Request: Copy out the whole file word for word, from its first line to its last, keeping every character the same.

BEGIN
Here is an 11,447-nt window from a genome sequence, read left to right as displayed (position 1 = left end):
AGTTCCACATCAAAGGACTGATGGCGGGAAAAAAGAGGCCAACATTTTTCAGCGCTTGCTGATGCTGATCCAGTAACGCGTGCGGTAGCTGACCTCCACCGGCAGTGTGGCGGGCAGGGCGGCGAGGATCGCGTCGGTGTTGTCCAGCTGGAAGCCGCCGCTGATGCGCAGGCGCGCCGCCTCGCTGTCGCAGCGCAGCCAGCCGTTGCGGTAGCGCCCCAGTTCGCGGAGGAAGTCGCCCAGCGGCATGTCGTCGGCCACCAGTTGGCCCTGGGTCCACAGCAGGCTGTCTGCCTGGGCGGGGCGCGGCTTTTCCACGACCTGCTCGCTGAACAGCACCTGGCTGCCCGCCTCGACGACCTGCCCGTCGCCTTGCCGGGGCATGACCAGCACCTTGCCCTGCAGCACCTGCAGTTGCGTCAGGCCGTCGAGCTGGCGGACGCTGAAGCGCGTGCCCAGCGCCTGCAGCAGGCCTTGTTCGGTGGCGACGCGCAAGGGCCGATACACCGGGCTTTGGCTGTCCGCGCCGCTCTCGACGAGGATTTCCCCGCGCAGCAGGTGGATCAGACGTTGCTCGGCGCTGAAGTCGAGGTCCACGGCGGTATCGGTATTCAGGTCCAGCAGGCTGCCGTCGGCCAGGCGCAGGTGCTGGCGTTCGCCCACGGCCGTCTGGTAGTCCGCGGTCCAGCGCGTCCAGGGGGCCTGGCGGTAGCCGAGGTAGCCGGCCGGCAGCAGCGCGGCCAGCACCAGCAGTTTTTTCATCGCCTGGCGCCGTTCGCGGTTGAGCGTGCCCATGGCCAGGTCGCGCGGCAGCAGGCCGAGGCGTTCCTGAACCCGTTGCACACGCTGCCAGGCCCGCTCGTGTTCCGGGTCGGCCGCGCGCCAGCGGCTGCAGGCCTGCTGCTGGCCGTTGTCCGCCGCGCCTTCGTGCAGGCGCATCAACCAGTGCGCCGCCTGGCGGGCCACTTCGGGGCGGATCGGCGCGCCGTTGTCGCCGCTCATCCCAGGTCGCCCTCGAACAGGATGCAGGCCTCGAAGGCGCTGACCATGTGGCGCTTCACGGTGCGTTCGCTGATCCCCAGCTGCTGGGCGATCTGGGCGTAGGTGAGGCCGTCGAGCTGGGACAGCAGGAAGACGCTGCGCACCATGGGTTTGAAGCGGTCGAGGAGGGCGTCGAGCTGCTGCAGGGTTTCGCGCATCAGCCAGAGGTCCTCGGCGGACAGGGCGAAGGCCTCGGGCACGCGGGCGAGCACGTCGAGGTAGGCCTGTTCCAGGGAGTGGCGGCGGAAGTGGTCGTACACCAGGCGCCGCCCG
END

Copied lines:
Here is an 11,447-nt window from a genome sequence, read left to right as displayed (position 1 = left end):
AGTTCCACATCAAAGGACTGATGGCGGGAAAAAAGAGGCCAACATTTTTCAGCGCTTGCTGATGCTGATCCAGTAACGCGTGCGGTAGCTGACCTCCACCGGCAGTGTGGCGGGCAGGGCGGCGAGGATCGCGTCGGTGTTGTCCAGCTGGAAGCCGCCGCTGATGCGCAGGCGCGCCGCCTCGCTGTCGCAGCGCAGCCAGCCGTTGCGGTAGCGCCCCAGTTCGCGGAGGAAGTCGCCCAGCGGCATGTCGTCGGCCACCAGTTGGCCCTGGGTCCACAGCAGGCTGTCTGCCTGGGCGGGGCGCGGCTTTTCCACGACCTGCTCGCTGAACAGCACCTGGCTGCCCGCCTCGACGACCTGCCCGTCGCCTTGCCGGGGCATGACCAGCACCTTGCCCTGCAGCACCTGCAGTTGCGTCAGGCCGTCGAGCTGGCGGACGCTGAAGCGCGTGCCCAGCGCCTGCAGCAGGCCTTGTTCGGTGGCGACGCGCAAGGGCCGATACACCGGGCTTTGGCTGTCCGCGCCGCTCTCGACGAGGATTTCCCCGCGCAGCAGGTGGATCAGACGTTGCTCGGCGCTGAAGTCGAGGTCCACGGCGGTATCGGTATTCAGGTCCAGCAGGCTGCCGTCGGCCAGGCGCAGGTGCTGGCGTTCGCCCACGGCCGTCTGGTAGTCCGCGGTCCAGCGCGTCCAGGGGGCCTGGCGGTAGCCGAGGTAGCCGGCCGGCAGCAGCGCGGCCAGCACCAGCAGTTTTTTCATCGCCTGGCGCCGTTCGCGGTTGAGCGTGCCCATGGCCAGGTCGCGCGGCAGCAGGCCGAGGCGTTCCTGAACCCGTTGCACACGCTGCCAGGCCCGCTCGTGTTCCGGGTCGGCCGCGCGCCAGCGGCTGCAGGCCTGCTGCTGGCCGTTGTCCGCCGCGCCTTCGTGCAGGCGCATCAACCAGTGCGCCGCCTGGCGGGCCACTTCGGGGCGGATCGGCGCGCCGTTGTCGCCGCTCATCCCAGGTCGCCCTCGAACAGGATGCAGGCCTCGAAGGCGCTGACCATGTGGCGCTTCACGGTGCGTTCGCTGATCCCCAGCTGCTGGGCGATCTGGGCGTAGGTGAGGCCGTCGAGCTGGGACAGCAGGAAGACGCTGCGCACCATGGGTTTGAAGCGGTCGAGGAGGGCGTCGAGCTGCTGCAGGGTTTCGCGCATCAGCCAGAGGTCCTCGGCGGACAGGGCGAAGGCCTCGGGCACGCGGGCGAGCACGTCGAGGTAGGCCTGTTCCAGGGAGTGGCGGCGGAAGTGGTCGTACACCAGGCGCCGCCCG